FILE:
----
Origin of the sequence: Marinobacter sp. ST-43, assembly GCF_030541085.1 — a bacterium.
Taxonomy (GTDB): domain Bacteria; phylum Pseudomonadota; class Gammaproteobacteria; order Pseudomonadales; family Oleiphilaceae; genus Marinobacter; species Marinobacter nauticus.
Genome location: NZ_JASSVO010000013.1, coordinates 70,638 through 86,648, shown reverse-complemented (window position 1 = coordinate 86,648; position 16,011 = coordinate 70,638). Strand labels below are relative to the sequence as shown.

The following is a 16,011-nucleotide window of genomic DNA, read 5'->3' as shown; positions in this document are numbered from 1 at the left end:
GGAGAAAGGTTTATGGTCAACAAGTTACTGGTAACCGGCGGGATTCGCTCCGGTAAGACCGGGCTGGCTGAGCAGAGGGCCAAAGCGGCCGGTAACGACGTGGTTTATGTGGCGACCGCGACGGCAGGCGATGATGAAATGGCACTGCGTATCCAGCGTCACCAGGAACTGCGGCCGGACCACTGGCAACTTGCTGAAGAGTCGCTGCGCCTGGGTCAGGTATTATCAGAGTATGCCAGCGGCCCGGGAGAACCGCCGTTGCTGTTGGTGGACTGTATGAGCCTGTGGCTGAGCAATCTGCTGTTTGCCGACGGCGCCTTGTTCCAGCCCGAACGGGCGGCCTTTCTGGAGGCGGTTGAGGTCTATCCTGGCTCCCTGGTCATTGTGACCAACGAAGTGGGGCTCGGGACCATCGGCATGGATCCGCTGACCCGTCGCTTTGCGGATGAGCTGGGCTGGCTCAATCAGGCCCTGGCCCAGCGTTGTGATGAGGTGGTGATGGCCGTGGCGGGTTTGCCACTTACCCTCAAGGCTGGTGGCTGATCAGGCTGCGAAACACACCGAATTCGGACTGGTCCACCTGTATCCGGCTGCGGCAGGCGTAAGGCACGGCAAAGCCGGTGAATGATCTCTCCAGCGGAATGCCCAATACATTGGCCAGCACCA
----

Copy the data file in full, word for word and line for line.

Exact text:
Origin of the sequence: Marinobacter sp. ST-43, assembly GCF_030541085.1 — a bacterium.
Taxonomy (GTDB): domain Bacteria; phylum Pseudomonadota; class Gammaproteobacteria; order Pseudomonadales; family Oleiphilaceae; genus Marinobacter; species Marinobacter nauticus.
Genome location: NZ_JASSVO010000013.1, coordinates 70,638 through 86,648, shown reverse-complemented (window position 1 = coordinate 86,648; position 16,011 = coordinate 70,638). Strand labels below are relative to the sequence as shown.

The following is a 16,011-nucleotide window of genomic DNA, read 5'->3' as shown; positions in this document are numbered from 1 at the left end:
GGAGAAAGGTTTATGGTCAACAAGTTACTGGTAACCGGCGGGATTCGCTCCGGTAAGACCGGGCTGGCTGAGCAGAGGGCCAAAGCGGCCGGTAACGACGTGGTTTATGTGGCGACCGCGACGGCAGGCGATGATGAAATGGCACTGCGTATCCAGCGTCACCAGGAACTGCGGCCGGACCACTGGCAACTTGCTGAAGAGTCGCTGCGCCTGGGTCAGGTATTATCAGAGTATGCCAGCGGCCCGGGAGAACCGCCGTTGCTGTTGGTGGACTGTATGAGCCTGTGGCTGAGCAATCTGCTGTTTGCCGACGGCGCCTTGTTCCAGCCCGAACGGGCGGCCTTTCTGGAGGCGGTTGAGGTCTATCCTGGCTCCCTGGTCATTGTGACCAACGAAGTGGGGCTCGGGACCATCGGCATGGATCCGCTGACCCGTCGCTTTGCGGATGAGCTGGGCTGGCTCAATCAGGCCCTGGCCCAGCGTTGTGATGAGGTGGTGATGGCCGTGGCGGGTTTGCCACTTACCCTCAAGGCTGGTGGCTGATCAGGCTGCGAAACACACCGAATTCGGACTGGTCCACCTGTATCCGGCTGCGGCAGGCGTAAGGCACGGCAAAGCCGGTGAATGATCTCTCCAGCGGAATGCCCAATACATTGGCCAGCACCA